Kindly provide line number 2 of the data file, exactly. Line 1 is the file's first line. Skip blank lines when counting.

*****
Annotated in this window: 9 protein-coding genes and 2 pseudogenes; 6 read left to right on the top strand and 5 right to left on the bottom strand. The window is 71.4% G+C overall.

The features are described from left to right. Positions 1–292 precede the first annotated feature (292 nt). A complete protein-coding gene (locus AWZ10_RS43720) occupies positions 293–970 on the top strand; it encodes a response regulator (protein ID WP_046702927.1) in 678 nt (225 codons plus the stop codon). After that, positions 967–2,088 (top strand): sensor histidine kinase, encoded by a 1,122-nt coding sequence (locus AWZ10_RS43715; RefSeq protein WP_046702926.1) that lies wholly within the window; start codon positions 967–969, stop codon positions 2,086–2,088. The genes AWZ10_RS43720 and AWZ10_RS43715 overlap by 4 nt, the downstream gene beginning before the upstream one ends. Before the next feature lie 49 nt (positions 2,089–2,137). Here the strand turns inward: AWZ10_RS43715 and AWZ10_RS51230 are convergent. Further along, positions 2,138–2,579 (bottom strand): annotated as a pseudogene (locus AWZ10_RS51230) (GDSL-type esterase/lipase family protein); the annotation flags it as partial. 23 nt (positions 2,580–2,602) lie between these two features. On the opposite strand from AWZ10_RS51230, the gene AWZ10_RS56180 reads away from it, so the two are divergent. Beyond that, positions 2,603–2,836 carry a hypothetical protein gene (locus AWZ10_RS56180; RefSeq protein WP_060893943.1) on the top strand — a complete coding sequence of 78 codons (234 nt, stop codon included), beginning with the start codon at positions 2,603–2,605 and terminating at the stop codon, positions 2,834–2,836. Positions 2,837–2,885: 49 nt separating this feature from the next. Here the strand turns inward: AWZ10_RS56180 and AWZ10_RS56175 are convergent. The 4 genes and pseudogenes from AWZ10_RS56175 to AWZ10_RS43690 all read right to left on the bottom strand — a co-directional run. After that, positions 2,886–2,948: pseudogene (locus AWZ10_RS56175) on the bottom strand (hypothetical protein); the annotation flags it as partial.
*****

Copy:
The features are described from left to right. Positions 1–292 precede the first annotated feature (292 nt). A complete protein-coding gene (locus AWZ10_RS43720) occupies positions 293–970 on the top strand; it encodes a response regulator (protein ID WP_046702927.1) in 678 nt (225 codons plus the stop codon). After that, positions 967–2,088 (top strand): sensor histidine kinase, encoded by a 1,122-nt coding sequence (locus AWZ10_RS43715; RefSeq protein WP_046702926.1) that lies wholly within the window; start codon positions 967–969, stop codon positions 2,086–2,088. The genes AWZ10_RS43720 and AWZ10_RS43715 overlap by 4 nt, the downstream gene beginning before the upstream one ends. Before the next feature lie 49 nt (positions 2,089–2,137). Here the strand turns inward: AWZ10_RS43715 and AWZ10_RS51230 are convergent. Further along, positions 2,138–2,579 (bottom strand): annotated as a pseudogene (locus AWZ10_RS51230) (GDSL-type esterase/lipase family protein); the annotation flags it as partial. 23 nt (positions 2,580–2,602) lie between these two features. On the opposite strand from AWZ10_RS51230, the gene AWZ10_RS56180 reads away from it, so the two are divergent. Beyond that, positions 2,603–2,836 carry a hypothetical protein gene (locus AWZ10_RS56180; RefSeq protein WP_060893943.1) on the top strand — a complete coding sequence of 78 codons (234 nt, stop codon included), beginning with the start codon at positions 2,603–2,605 and terminating at the stop codon, positions 2,834–2,836. Positions 2,837–2,885: 49 nt separating this feature from the next. Here the strand turns inward: AWZ10_RS56180 and AWZ10_RS56175 are convergent. The 4 genes and pseudogenes from AWZ10_RS56175 to AWZ10_RS43690 all read right to left on the bottom strand — a co-directional run. After that, positions 2,886–2,948: pseudogene (locus AWZ10_RS56175) on the bottom strand (hypothetical protein); the annotation flags it as partial.